A bunch of innocent chicks clustered together, moving forward along the conveyor belt, looking forward to their bright future.
Immediately afterwards, they fell onto the rotating blade and were instantly cut to pieces.
This is not the evil montage in cult movies, but the cruel reality behind the egg industry.
Millions of chicks hatch and give birth every day around the world.
Since roosters cannot lay eggs, they will be destroyed by the hatchery on the first day.
All commercial egg farms buy laying hens from industrial hatcheries.
Only young hens can be sold, so young cocks are useless to the intensive breeding industry.
They can only be eliminated in terrible ways, such as being chopped up.
There is nothing worse than the fate of being a rooster.
Globally, approximately 7 billion male chicks are eliminated from the egg industry every year.
Even breeders used in breeding programs to fertilize eggs are considered superfluous for laying eggs and are usually killed shortly after mating.
Without any hypnosis or anesthesia, these conscious and ignorant young creatures were sent to the crusher to be crushed, torn, smashed, and become fuzzy flesh and blood.
Blood splashed between the machine's ruthless blades, and every millimeter of advancement caused indescribable pain until they finally died.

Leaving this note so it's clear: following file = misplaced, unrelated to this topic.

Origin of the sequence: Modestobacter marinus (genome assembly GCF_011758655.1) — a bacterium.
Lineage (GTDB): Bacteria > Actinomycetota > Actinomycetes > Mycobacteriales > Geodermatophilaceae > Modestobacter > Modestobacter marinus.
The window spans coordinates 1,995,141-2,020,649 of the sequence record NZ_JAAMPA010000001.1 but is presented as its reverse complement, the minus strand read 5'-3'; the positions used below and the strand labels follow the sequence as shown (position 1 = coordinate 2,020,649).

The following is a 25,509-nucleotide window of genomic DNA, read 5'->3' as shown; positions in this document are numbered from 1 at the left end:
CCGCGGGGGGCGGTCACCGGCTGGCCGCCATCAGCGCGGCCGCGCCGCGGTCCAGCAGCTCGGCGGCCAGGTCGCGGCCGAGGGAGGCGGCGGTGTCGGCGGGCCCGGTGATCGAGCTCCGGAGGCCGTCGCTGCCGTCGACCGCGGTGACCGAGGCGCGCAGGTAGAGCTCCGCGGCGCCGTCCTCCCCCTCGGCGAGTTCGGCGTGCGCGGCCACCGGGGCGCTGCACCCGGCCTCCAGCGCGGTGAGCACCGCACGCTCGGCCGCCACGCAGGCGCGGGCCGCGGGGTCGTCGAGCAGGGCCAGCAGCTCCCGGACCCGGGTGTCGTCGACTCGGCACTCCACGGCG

Some young roosters are prevented from becoming unrecognizable tissue in the waste removal system.
They are sent to zoos and become live animals that feed on reptiles and birds of prey.
Many people firmly believe that the pet food they buy comes from the remains of cattle and sheep.
However, the fact is that the animal ingredients used to make cat food and dog food mainly come from the egg industry.
The blood, feathers, bones, internal organs, glands in the pulverizer...These hatchery wastes are transported to the refining facility and turned into farm animal feed and pet food.
This is a dipping machine. This is a high-speed pulverizer used to destroy unhatched eggs-and substandard live chickens.
The chicken is a curious and interesting animal.
But they are also the most abused animals on the planet.
When we buy animal-derived cat food and dog food, we are also paying for the cost of killing young roosters.
In the UK, suffocation is the only legal way to destroy chickens.
In the United States, the main method used is crushing.
The American Veterinary Medical Association’s policy states: “Useless chicks, poultry, and fertilized eggs should be killed by an acceptable and humane method. For example, the use of a commercially designed crusher can cause instantaneous death.”
Animal welfare advocates insist that many of the current practices surrounding the butchering of chicken are unethical.
At the same time, it is wrong to unnecessarily use and kill other sentient creatures for food production, including chicks.
"This trend of raising species solely for the production of eggs or meat treats animals as simple inorganic substances. This leads to absurd practices such as cutting up live male chicks."
Someone commented further.
In September 2019, the Swiss Parliament voted to ban broken chickens.
However, the use of carbon dioxide to suffocate chickens is still legal.
Every year, about 3 million male chicks are killed in Switzerland.
In late October of the same year, French Minister of Agriculture Didier Guillaume told Le Monde: “We will stop shredding the chickens. It is no longer needed today. I mean, by the end of 2021.”